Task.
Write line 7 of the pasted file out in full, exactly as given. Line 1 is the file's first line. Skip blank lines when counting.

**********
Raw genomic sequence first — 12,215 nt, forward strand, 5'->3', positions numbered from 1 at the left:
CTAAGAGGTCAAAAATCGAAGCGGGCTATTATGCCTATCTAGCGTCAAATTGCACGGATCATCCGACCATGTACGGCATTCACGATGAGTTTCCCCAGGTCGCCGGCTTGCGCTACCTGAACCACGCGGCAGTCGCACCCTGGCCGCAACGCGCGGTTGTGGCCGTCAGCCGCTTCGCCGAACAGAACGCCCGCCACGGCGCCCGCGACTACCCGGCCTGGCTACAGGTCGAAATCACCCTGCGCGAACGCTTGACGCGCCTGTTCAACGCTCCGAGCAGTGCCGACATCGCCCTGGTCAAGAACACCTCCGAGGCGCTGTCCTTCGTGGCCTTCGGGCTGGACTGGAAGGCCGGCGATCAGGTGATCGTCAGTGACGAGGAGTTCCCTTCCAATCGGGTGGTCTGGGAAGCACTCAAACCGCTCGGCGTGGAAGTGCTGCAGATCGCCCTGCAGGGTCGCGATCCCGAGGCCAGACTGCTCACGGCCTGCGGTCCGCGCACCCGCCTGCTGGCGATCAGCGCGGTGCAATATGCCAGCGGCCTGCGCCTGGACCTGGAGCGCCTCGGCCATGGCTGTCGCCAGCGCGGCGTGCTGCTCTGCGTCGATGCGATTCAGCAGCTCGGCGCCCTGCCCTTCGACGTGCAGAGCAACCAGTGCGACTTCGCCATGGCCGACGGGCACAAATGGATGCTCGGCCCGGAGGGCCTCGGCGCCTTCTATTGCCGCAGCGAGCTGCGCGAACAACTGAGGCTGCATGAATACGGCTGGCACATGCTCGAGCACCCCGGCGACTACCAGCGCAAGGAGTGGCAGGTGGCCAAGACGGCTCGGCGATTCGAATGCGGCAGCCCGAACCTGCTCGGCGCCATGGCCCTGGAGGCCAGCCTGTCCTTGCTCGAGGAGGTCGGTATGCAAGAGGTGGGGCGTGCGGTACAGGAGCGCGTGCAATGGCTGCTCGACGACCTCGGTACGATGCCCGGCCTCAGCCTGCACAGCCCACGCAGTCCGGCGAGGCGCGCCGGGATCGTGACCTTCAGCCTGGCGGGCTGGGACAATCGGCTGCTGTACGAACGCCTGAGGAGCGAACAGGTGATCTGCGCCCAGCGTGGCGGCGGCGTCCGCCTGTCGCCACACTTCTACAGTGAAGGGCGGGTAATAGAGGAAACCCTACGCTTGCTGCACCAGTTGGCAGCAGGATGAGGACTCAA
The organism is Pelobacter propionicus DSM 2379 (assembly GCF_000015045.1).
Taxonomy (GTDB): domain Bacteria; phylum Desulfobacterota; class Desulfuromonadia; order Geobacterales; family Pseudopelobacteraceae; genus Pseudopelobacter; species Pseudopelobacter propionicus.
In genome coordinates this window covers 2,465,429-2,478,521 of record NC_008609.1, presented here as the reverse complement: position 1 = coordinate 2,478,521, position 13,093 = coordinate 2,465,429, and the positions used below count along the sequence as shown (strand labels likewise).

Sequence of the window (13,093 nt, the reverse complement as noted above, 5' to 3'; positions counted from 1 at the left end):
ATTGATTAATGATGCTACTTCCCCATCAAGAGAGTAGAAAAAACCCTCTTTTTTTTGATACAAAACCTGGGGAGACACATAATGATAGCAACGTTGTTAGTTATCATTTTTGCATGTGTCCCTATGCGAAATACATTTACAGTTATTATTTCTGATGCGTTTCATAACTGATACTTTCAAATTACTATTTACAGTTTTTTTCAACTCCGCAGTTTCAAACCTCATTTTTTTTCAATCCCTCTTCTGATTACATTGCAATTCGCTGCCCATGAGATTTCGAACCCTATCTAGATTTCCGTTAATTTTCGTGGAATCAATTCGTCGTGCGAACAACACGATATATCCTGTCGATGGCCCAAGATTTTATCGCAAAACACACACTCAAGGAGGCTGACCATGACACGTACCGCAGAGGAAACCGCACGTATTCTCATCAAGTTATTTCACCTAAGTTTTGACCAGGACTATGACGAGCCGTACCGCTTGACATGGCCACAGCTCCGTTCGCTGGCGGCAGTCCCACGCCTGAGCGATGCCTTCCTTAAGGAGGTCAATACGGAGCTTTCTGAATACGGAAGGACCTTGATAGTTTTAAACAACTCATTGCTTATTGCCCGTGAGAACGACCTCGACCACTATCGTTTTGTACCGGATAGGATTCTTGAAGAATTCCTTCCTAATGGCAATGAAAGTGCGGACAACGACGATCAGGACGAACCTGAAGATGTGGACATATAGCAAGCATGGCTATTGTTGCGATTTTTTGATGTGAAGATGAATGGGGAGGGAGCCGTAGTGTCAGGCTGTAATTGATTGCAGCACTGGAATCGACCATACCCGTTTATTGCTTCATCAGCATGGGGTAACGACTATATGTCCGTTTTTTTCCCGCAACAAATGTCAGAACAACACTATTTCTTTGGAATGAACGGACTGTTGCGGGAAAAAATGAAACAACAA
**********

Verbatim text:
ATTGATTAATGATGCTACTTCCCCATCAAGAGAGTAGAAAAAACCCTCTTTTTTTTGATACAAAACCTGGGGAGACACATAATGATAGCAACGTTGTTAGTTATCATTTTTGCATGTGTCCCTATGCGAAATACATTTACAGTTATTATTTCTGATGCGTTTCATAACTGATACTTTCAAATTACTATTTACAGTTTTTTTCAACTCCGCAGTTTCAAACCTCATTTTTTTTCAATCCCTCTTCTGATTACATTGCAATTCGCTGCCCATGAGATTTCGAACCCTATCTAGATTTCCGTTAATTTTCGTGGAATCAATTCGTCGTGCGAACAACACGATATATCCTGTCGATGGCCCAAGATTTTATCGCAAAACACACACTCAAGGAGGCTGACCATGACACGTACCGCAGAGGAAACCGCACGTATTCTCATCAAGTTATTTCACCTAAGTTTTGACCAGGACTATGACGAGCCGTACCGCTTGACATGGCCACAGCTCCGTTCGCTGGCGGCAGTCCCACGCCTGAGCGATGCCTTCCTTAAGGAGGTCAATACGGAGCTTTCTGAATACGGAAGGACCTTGATAGTTTTAAACAACTCATTGCTTATTGCCCGTGAGAACGACCTCGACCACTATCGTTTTGTACCGGATAGGATTCTTGAAGAATTCCTTCCTAATGGCAATGAAAGTGCGGACAACGACGATCAGGACGAACCTGAAGATGTGGACATATAGCAAGCATGGCTATTGTTGCGATTTTTTGATGTGAAGATGAATGGGGAGGGAGCCGTAGTGTCAGGCTGTAATTGATTGCAGCACTGGAATCGACCATACCCGTTTATTGCTTCATCAGCATGGGGTAACGACTATATGTCCGTTTTTTTCCCGCAACAAATGTCAGAACAACACTATTTCTTTGGAATGAACGGACTGTTGCGGGAAAAAATGAAACAACAA